Final Report: CMIP7 Workshop

May 3, 2023

Read the report of the outcomes of the CMIP7 Workshop: updates and challenges, which took place  in CSIRO Aspendale for two days at the end of February. The workshop was co-hosted by the Australian Earth System Simulator (ACCESS-NRI), CSIRO, the NESP Climate Systems Hub and the National Computational Infrastructure (NCI) 

Final Report – CMIP7 Workshop


As a globally-coordinated shared resource, CMIP is widely used for research and in producing information for decision-makers, including through national and state climate projections. The 2021 Intergovernmental Panel on Climate Change (IPCC) sixth assessment report featured climate models from CMIP6, while the upcoming IPCC seventh assessment report (AR7) will feature new state-of-the-art CMIP7 models. For CMIP6, Australia submitted two (ACCESS-CM2 and ACCESS ESM1.5) primary model configurations, developed by CSIRO.   


The aims of this workshop were: 

  • Discuss amongst the community the status of current plans for CMIP7  
  • Compare Australia’s current approach with other nations, and with CMIP5/6  
  • Discuss the influence, importance and impact of having an Australian climate model in CMIP7 and the current climate & Earth system model landscape for Australia   
  • Frame a community-wide strategy for Australia’s CMIP7 contributions, including resourcing requirements   
  • Discuss what questions we hope to address with CMIP7 as a community  
  • Consider future needs for the use of CMIP in conjunction with other tools – emulators, machine learning, k-scale modelling, downscaling simulations   

 The outcomes of the workshop included:

The workshop involved constructive discussions around whether, why and how Australia could contribute to CMIP7.
There was strong support from the attendees to encourage a strong CMIP7 contribution, with the primary motivations including:

  • Create models that represent climate processes that are important for Australia and the Southern
  • Maintain existing, and train new modellers, to provide essential capability for climate and weather models
  • Sovereign capability and expertise to identify suitable climate policies, and to contribute to the tools needed for decisionmaking on climate mitigation and adaptation for Australia
  • Provision of accurate sea level and climate forecasts to regional neighbours, particularly Pacific Island States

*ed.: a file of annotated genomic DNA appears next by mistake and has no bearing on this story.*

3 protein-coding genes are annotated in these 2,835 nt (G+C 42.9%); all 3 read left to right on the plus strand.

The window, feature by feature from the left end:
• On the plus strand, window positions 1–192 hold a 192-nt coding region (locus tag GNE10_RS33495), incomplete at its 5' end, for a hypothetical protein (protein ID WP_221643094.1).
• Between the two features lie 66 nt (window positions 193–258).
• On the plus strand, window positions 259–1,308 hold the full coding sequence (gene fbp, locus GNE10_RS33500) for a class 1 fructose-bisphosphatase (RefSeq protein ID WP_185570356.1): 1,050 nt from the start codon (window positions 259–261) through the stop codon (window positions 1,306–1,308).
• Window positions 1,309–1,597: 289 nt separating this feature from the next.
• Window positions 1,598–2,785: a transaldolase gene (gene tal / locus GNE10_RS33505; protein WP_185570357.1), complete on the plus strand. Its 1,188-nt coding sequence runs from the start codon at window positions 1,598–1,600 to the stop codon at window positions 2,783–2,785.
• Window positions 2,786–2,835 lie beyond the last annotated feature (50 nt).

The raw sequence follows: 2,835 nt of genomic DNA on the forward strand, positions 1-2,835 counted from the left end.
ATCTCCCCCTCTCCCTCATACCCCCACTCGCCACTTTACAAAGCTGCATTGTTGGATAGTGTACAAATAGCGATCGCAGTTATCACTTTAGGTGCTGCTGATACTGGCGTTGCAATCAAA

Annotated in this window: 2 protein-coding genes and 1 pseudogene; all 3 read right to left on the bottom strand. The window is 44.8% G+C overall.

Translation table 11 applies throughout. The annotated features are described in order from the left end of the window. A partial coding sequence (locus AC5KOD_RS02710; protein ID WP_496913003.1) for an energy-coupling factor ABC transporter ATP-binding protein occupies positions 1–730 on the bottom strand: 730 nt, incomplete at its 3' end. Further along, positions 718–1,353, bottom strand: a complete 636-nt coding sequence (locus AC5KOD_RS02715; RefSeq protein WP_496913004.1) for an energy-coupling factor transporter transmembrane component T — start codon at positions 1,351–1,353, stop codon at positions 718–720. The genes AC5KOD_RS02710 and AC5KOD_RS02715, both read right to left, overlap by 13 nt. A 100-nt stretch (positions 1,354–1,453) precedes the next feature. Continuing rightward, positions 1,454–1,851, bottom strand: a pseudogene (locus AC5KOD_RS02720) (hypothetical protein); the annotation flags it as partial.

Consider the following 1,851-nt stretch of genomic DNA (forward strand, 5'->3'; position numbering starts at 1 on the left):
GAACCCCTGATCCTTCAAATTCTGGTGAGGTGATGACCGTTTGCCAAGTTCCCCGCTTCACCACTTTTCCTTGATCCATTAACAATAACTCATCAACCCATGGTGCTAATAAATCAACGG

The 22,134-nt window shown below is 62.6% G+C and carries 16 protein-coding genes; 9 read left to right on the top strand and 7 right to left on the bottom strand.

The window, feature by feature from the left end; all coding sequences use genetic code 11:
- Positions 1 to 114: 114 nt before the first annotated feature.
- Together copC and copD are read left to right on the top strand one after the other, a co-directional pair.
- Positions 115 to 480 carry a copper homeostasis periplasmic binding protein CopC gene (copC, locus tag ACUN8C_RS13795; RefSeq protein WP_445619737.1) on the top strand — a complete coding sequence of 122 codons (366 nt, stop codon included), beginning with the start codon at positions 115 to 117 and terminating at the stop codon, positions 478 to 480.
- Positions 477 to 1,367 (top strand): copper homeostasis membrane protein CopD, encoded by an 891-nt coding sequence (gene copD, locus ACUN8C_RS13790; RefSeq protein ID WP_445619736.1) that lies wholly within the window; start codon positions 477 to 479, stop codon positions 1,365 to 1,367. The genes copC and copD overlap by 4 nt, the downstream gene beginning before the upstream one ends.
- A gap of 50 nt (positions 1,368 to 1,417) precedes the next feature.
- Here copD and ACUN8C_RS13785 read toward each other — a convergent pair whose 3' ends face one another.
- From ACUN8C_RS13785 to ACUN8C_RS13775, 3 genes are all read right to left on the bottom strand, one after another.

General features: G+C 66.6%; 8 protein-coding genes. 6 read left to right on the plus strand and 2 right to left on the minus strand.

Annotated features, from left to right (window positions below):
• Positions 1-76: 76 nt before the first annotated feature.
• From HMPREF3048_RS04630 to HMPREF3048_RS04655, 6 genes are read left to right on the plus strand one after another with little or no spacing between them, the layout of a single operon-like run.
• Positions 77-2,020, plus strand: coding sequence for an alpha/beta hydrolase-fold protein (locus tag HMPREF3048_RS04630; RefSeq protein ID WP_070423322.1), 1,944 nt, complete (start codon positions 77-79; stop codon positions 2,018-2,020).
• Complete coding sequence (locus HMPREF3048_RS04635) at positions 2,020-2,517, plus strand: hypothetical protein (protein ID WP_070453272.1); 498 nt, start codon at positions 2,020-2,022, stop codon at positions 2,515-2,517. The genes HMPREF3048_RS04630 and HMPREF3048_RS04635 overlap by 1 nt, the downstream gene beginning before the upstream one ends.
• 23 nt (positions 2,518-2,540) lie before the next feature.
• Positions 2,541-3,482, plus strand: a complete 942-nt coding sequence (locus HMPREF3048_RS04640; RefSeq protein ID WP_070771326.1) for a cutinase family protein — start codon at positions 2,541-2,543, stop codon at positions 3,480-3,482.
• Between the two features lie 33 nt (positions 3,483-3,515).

• Focal point for climate model development
  • International collaboration and leveraging rigorous scientific evaluation through broader intercomparison of the ACCESS models
  • Visibility of Australia’s effort through CMIP7 to the next IPCC assessment report
  • Bringing together and expanding Australia’s earth systems modelling community
  • Have an influence on the CMIP process
  • Make explicit the requirements of the global models (ACCESS) for regional downscaling or other downstream use of the data.

In the past, Australia has had successful CMIP contributions (for example, ACCESSESM1.5 is the 4th most downloaded model in CMIP6) which has supported our research community and contributed to our international reputation in climate science. But the recent Australian CMIP effort has been underresourced compared to other international groups and was overly reliant on the expertise of several key individuals who made enormous contributions.

Australia is already playing a strong role in the CMIP7 process, through membership on the CMIP panel and 5 of 6 Task Teams to set up the forcings, data processes and coordination for CMIP7. These memberships are sourced from a range of Australian institutions/universities and represent a crosssection of career stages.

The key elements of Australia’s CMIP7 process include engagement with the international community about forcing, endorsed experiments and data protocols through the CMIP7 Task Teams, as well as the urgent need to create a system for model testing and evaluation with rapid feedback to the development process.

The decision on model development pathways is complex, and may involve a “minimal” development pathway, an ambitious singlemodel strategy, or a twin strategy that supports multiple model configurations (as in CMIP5 and CMIP6). The level of ambition on the model development will depend upon the resource available and the CMIP7 timelines (which remain unclear). For any type of submission, the resource required to conduct computations, store the CMIP7 archive and support users (even beyond the CMIP7 timeline) need to be considered.

There was broad support for greater community involvement in Australia’s CMIP7 submission, given the potential for CSIRO to work with the ACCESSNRI, NCI and other partners to facilitate that community involvement, potentially through a consortium approach.

The meeting participants identified the following next steps:

  • To finalise a meeting report (this document)
  • To form a small working group to explore the scope of a community approach and to begin preparing supporting material (value proposition, business case, options for model development/configurations) along with identifying existing capacity and gaps. The group should include early career scientists and a diverse range of contributors


You can also access the  Workshop Program and links to the recorded sessions here





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